Tuesday Tips and Tricks!


It is hard to believe that the holiday season is already upon us! At Fusion Beads we want to make sure you get everything you need in time to make and ship your special gifts to your loved ones. Here are some shipping guidelines to keep in mind to ensure your orders arrive to you in plenty of time.

With the huge increase in online order sales USPS and other shipping carriers are definitely feeling the impact. In response, our shipping recommendations are generous. We don’t want you to be disappointed, especially if you are sending a gift. You are welcome to risk a later date if you want!

Don’t forget we have free standard shipping on all US orders from now until the end of December so please take advantage of the savings!

Holiday Shipping Guidelines 2016!
FusionBeads.com will be closed December 26th, 2016. We will not ship any orders on this days.

To receive your order by Friday December 23rd, 2016, we recommend that you order by the dates below.

United States Shipping

US Standard Shipping – December 9th

UPS Ground – December 15th

USPS Priority Mail – December 15th

USPS Express Mail – December 20th

UPS 2nd Day Air – December 20th

UPS Next Day Air – December 21st

(Delivery times are estimated and not guaranteed.)

International Shipping to Canada only

Standard International Canada – December 5th

USPS Priority to Canada – December 12th

USPS International Express to Canada – December 19th

(**USPS mail delivery times are estimated and not guaranteed.**)

International Shipping – all other countries

Standard International – December 1st

USPS Priority – December 5th

USPS International Express – December 14th

(**USPS mail delivery times are estimated and not guaranteed.**)

Please note that FusionBeads.com’s Fulfillment Center is open Monday through Friday. Our regular days of operation do not include Saturdays or Sundays and US Federal holidays.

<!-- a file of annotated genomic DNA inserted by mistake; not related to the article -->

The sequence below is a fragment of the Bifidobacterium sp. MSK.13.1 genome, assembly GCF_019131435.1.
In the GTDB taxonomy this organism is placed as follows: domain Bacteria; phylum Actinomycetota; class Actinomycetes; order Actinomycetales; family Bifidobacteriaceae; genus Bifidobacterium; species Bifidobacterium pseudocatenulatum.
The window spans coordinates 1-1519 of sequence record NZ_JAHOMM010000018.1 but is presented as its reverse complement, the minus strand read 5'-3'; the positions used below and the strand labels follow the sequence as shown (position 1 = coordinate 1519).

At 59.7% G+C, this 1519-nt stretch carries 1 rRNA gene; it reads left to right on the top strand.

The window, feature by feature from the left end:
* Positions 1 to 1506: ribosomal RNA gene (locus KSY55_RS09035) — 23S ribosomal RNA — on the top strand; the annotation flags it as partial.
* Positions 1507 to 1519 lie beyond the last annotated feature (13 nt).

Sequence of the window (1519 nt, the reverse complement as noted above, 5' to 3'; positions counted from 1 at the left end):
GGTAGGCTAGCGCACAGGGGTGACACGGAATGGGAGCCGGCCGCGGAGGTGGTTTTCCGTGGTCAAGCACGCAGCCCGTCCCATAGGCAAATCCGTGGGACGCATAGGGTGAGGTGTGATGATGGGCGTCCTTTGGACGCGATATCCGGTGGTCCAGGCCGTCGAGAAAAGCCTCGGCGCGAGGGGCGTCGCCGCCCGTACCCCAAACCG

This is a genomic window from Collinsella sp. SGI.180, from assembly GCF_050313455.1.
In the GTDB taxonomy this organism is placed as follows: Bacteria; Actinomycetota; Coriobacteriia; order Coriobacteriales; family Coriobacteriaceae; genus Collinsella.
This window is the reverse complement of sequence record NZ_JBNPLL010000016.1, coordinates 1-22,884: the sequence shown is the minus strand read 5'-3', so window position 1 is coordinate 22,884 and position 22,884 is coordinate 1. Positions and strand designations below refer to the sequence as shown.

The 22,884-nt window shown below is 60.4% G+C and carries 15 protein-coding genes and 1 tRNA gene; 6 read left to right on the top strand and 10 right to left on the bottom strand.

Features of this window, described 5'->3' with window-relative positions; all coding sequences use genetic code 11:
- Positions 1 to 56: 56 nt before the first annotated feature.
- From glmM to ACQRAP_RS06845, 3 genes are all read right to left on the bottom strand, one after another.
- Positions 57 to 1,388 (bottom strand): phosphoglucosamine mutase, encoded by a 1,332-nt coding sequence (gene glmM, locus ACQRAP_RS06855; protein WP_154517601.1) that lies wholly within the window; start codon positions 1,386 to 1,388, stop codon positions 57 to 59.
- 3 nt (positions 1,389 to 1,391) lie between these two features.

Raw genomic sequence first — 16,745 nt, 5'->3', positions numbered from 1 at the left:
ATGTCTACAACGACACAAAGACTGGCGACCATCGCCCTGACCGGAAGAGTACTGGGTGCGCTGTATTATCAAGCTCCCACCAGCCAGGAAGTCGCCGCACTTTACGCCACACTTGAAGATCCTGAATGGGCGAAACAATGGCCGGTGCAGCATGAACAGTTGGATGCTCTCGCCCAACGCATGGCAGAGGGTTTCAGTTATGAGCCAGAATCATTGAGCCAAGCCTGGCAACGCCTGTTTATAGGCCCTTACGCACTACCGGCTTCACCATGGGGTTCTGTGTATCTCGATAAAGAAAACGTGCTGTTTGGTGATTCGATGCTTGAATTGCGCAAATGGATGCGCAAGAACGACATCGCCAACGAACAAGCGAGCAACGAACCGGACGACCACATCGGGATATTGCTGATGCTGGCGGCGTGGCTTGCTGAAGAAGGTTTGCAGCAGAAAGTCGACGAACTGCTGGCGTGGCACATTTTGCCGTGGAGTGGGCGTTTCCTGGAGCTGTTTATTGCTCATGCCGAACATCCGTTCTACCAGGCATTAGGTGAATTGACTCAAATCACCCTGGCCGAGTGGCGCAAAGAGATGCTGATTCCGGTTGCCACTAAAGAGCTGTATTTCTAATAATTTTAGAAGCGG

We hope you enjoy making new and wonderful creations for your friend and family for this holiday season. As always, we at Fusion Beads wish you happy beading!


Sparkle For A Cause 2016

We’re thrilled to share that our 9th annual Sparkle For A Cause Auction was hugely successful! There were hundreds of beautiful handmade jewelry items donated by our employees, instructors, vendors, family and friends. There was delicious food, great company and all in all we managed to donate over $14,500 (!!!) to the Treehouse Little Wishes program, which helps Seattle-area foster children pay for extracurricular and school activities that they would otherwise not be able to afford.  Special thanks to all who attended, donated, and contributed to our event – we couldn’t do it without you!

Thank you


Tuesday Tips and Tricks!


One of the things I find the most rewarding when beading is the opportunity to problem solve and create jewelry using unexpected materials. I get immense satisfaction when I am able to complete a project by thinking outside of the box a little. Today I am going to demonstrate how to use a seed bead finding called a slide end tube to make an edgy chain fringe earring.

Slide end tubes are a simple but elegant way to finish off a seed bead piece. The tube has a slight opening down the center that slides over the last row of a woven or stitched seed bead piece. The tab on the end of the tube is then folded down thus holding stitching securely in place. This finding creates a nice finished edge and provides a loop for attaching the clasp.